The Malta women’s national team will wrap up its second international window of this 2023 FIFA Women’s World Cup qualifying campaign when they cross swords with Azerbaijan at the ASK Arena in Baku, on Tuesday, kick-off at 16:00 CET.
Led by coach Mark Gatt, the Maltese side is at the back of a 3-0 defeat against 24th-ranked Russia in Khimki.
“We took some time to settle down but afterwards, I feel that we were tactically disciplined on the field,” Gatt explained. “Against such teams, you are condemned as soon as you make the slightest of mistakes but it does not mean that it can happen against other teams, like Azerbaijan. However, managing to stay organised and compact against those kind of teams means that we are progressing in our development.”
This will be Malta’s second ever encounter with Azerbaijan. The only meeting between these two teams dates back to 2015 when Gatt took charge of the Malta women’s national team for the first time in a friendly tournament in Cyprus. On that day, Dorianne Theuma and Ylenia Carabott’s goals had propelled Malta to a 2-1 victory.
Since then, both nations continued to make improvements in the women’s game with Malta collecting 10 points in the recent European championship qualifications whereas Azerbaijan sit 78th in the FIFA Rankings, 15 places above Malta.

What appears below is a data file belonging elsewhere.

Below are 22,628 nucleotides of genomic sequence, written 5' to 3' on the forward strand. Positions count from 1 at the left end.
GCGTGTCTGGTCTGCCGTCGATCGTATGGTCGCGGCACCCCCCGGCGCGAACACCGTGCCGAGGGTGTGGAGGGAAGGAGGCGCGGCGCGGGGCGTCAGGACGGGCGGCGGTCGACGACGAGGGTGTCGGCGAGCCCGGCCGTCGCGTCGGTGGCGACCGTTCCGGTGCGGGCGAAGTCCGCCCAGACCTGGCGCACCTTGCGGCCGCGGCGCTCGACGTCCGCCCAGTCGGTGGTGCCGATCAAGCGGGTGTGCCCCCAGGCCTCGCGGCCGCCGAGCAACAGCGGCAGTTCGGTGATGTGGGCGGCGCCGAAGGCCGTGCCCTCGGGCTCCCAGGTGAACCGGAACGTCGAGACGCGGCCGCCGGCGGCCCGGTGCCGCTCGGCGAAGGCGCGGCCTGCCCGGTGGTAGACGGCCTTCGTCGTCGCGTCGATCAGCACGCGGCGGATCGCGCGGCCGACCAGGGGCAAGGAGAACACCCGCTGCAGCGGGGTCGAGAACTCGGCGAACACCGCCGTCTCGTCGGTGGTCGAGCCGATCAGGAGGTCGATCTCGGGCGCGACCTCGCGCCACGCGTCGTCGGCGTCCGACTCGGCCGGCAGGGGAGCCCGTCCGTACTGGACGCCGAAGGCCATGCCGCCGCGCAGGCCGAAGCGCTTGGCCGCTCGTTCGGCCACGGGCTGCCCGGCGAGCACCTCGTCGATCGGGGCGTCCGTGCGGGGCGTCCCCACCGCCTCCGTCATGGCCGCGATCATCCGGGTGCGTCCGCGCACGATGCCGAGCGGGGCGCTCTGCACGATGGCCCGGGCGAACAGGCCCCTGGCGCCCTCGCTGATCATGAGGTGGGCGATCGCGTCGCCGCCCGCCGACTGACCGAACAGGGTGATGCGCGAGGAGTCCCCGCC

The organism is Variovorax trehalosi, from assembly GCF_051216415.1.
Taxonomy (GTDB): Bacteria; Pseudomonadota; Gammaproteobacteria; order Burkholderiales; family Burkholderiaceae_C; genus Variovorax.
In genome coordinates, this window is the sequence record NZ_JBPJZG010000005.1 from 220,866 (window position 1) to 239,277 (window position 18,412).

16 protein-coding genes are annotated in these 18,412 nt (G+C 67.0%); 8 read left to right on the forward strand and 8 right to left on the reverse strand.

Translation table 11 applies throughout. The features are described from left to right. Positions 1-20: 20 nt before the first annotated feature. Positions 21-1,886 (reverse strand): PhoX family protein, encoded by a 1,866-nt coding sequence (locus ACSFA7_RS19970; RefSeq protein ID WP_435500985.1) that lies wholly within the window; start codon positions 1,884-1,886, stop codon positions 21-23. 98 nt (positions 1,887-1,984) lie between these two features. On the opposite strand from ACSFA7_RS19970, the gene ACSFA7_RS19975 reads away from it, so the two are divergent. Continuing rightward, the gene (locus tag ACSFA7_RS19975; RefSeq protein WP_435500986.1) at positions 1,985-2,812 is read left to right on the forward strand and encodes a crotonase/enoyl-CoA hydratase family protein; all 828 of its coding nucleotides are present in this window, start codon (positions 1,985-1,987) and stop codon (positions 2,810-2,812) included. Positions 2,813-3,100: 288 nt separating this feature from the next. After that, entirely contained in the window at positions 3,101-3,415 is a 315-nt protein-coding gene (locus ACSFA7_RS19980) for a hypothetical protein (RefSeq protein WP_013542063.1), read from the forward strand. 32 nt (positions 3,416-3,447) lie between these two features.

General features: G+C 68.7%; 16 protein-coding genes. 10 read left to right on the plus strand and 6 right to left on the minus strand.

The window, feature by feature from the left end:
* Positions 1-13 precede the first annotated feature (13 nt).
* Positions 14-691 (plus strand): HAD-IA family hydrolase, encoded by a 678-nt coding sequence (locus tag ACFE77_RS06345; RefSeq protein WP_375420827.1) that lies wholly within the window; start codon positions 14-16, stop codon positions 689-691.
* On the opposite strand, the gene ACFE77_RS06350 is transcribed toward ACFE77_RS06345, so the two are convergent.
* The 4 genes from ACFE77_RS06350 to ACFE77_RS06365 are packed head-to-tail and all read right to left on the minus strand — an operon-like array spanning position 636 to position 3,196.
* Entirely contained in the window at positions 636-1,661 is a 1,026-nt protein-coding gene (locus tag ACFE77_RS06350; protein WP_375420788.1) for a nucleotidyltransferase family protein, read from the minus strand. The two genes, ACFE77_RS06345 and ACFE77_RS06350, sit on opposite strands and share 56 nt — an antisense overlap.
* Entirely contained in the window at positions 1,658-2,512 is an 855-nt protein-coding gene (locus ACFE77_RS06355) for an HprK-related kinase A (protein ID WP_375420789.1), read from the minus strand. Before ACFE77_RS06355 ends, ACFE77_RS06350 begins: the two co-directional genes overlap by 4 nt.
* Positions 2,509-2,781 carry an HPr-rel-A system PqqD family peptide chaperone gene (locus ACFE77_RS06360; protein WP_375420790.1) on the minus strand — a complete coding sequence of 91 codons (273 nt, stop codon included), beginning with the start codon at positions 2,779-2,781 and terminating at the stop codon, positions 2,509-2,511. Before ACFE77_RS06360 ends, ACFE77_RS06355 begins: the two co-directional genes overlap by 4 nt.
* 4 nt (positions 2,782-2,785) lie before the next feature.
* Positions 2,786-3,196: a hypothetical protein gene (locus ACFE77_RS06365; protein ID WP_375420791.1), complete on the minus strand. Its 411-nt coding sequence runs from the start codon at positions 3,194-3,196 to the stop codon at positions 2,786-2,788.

This underlines the challenge that the Maltese team is expecting when they set foot on ASK Arena, home of Kesla who faced Balzan in a UEFA Europa League qualifier in 2019. For the record, Balzan did manage to qualify 5-3 on aggregate back then.
“We can never underestimate our opponents,” Gatt underlined.
“It is important that we stay disciplined and capitalise on our chances but most of all, it will be important to remain patient – patience is key in this game.”
Following the heavy defeat against Denmark, who in the meantime followed with two 8-0 victories over Azerbaijan and Bosnia-Herzegovina, Malta scored a historic point against Bosnia-Herzegovina before staging up a solid showing against Russia.
The expectations for Malta against Azerbaijan will once again be to improve on the previous performances with an eye on potential points that would continue to help this team grow and become more competitive in this qualification campaign.
“I cannot expect more from my players and staff as the approach for our games is always of a professional level and the results reflect our preparations on the field,” the Malta coach said.
“Obviously, there are some expectations for this game as we are working to register a positive so we feel a bit pressure but at the same time I am confident that we can thrive under these circumstances.”
Azerbaijan, on their part, have lost all three games so far against Russia (2-0), Denmark and Montenegro (2-0). Despite still looking for their first goal and first points, Azerbaijan’s squad is composed of a number of players who play in the top-tiers of Russia and Turkey.
Several members of the Azeri side were part of the U-19’s selection that had faced the Maltese senior national team in a friendly back in 2015, which ended in a goalless stalemate at the Centenary Stadium.